Alonso underscored a critical need for a continuous management within the site commissioning process to ensure performance and maintenance of the landscape. Project turnover is another instance where communication and management continuity are crucial.

Alonso said metrics the GSA gathers on projects “make the business case for landscapes we are building.”

How 3 Cities Are Addressing Homelessness

Homeless encampment in San Francisco / Broke Ass Stuart

Over a half of a million people in the United States are homeless. In major cities, homelessness is on the rise, due in part to increasing rent costs and a lack of affordable housing.

Officials and landscape architects addressing homelessness in Los Angeles, San Francisco, and Denver shared insights and lessons learned from their cities in a discussion at the ASLA Annual Meeting in Los Angeles. Panelists included Scott Gilmore, deputy executive director of Denver parks and planning; Joe Salaices, city of Los Angeles department of recreation and parks; and Guneet Anand, ASLA, SITELAB urban studio. 

“You’re not going to end homeless,” Gilmore said. “There’s always been homelessness, and there will always be homelessness.”

“It can be a very daunting task,” he said about addressing the issue. “But I have hope. There are positive actions to be taken.”

Gilmore noted a series of initiatives in Denver, like the Denver Day Works program, which provides work experience in parks and public spaces for people experiencing homelessness. Gilmore says the program has been an effective recruitment tool for full-time employment with the city. The program also offers storage units for homeless individuals to keep their belongings while they access social or healthcare services.

Storage locker in Denver / Colorado Public Radio

“People think when you’re homeless you might be a drop out from high school or you don’t have everything together,” he said. “About 25 percent of these people are college educated. That gives you a sense that anybody in this room making the wrong step, or just having bad things happen, can be homeless at anytime.”

In Los Angeles County, homelessness jumped 23 percent last year. Salacies says that trend will likely continue, given the area’s expensive housing market. “We have situations where people become homeless because they miss a paycheck or two.”

Salaices said Los Angeles is working to collect data on the city’s homeless population.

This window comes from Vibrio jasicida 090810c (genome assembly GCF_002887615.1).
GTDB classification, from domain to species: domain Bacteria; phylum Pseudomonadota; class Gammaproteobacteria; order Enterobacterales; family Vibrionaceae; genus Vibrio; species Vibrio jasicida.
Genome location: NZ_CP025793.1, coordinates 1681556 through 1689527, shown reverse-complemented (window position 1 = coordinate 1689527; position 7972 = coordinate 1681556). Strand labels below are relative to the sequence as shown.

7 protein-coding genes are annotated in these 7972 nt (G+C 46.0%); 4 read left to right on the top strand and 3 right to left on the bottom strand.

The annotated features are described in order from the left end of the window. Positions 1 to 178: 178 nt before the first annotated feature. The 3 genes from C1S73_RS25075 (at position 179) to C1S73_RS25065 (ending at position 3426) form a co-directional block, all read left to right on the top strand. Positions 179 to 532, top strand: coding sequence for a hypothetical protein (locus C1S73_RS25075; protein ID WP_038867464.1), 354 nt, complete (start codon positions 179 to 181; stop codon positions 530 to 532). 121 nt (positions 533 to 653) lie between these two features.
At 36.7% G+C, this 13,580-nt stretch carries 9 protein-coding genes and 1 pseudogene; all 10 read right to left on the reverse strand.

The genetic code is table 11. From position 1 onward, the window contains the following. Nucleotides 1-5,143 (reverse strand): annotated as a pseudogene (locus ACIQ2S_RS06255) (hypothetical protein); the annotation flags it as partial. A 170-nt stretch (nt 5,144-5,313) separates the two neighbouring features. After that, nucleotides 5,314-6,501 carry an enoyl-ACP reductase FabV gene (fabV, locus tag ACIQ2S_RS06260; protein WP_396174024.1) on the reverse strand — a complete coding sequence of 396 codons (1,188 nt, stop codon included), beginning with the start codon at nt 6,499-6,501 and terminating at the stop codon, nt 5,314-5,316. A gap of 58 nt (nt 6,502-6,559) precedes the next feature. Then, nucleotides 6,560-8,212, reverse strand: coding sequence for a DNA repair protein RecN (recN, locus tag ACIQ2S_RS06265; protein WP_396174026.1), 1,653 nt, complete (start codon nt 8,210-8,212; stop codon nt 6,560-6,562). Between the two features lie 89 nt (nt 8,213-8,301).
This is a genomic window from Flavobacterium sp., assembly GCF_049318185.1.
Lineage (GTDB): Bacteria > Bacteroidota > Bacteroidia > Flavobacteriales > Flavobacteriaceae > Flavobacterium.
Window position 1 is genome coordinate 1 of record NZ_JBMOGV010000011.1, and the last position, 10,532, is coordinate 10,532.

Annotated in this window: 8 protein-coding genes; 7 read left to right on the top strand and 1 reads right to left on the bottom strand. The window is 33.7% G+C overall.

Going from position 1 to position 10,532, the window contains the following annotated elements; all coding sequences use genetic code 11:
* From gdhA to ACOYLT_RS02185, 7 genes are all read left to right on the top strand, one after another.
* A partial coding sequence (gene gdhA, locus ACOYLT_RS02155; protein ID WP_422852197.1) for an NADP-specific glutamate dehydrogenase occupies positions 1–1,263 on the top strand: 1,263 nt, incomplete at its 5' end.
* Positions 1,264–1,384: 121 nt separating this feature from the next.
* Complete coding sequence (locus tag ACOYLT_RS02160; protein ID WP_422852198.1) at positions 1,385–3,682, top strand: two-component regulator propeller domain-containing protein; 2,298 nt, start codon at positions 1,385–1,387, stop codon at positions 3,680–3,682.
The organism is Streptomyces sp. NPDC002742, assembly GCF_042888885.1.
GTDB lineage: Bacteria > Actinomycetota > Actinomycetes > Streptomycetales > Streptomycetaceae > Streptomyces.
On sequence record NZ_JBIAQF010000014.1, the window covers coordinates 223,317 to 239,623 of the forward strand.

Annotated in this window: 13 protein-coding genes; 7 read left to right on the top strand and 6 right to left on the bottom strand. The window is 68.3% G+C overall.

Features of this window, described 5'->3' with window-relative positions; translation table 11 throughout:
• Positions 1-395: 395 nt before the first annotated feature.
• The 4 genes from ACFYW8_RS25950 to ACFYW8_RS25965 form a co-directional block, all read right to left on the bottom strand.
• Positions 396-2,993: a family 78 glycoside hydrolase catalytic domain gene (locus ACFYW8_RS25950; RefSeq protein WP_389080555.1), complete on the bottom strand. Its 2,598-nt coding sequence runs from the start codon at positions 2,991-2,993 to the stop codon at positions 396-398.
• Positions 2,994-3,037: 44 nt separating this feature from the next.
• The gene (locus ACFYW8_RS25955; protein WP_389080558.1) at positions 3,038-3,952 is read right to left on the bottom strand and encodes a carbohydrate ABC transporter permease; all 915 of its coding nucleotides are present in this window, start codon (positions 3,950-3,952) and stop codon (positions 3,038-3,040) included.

“By collecting data we are able to go back and use it for budget services,” he said. “Without the numbers, the justification to share with elected officials, we’re never going to get the budget and money to improve our situation.”

In San Francisco, the leading cause of new homelessness is eviction. “Even though 44 percent of the homeless population does have a job they are not able to afford homes,” Guneet said.

She explained how SITELAB urban studio has been working with Lava Mae, which repurposes old buses into showers and toilets to serve homeless populations in San Francisco. Together, they developed the Lava Mae popup care village, which explores how the design of public space can better serve vulnerable populations.

SITELAB with Lava Mae Pop Up Care Village / Image courtesy SITELAB

“Care is the most important when you’re doing work that relates to the homeless, ” she said, adding that we are “sometimes desensitized because it is so present in our cities. We often walk past encampments and don’t think twice about what we can change or what we can do differently.”

Brie Hensold, ASLA, a principal at Sasaki and moderator of the session, noted a common thread between each of the cities is an effort to listen to the individuals and build relationship with the homeless communities, pointing to examples where “key individuals in the homeless population have become ambassadors and problem solvers.”

One such instance is found Gladys Park in Los Angeles, which has a large homeless population.

Gladys Park / City of Los Angeles

“A couple of the individuals started taking charge,” said Salaices. He added that the city has started hiring these people to help with maintaining spaces like the restrooms and grounds within the park.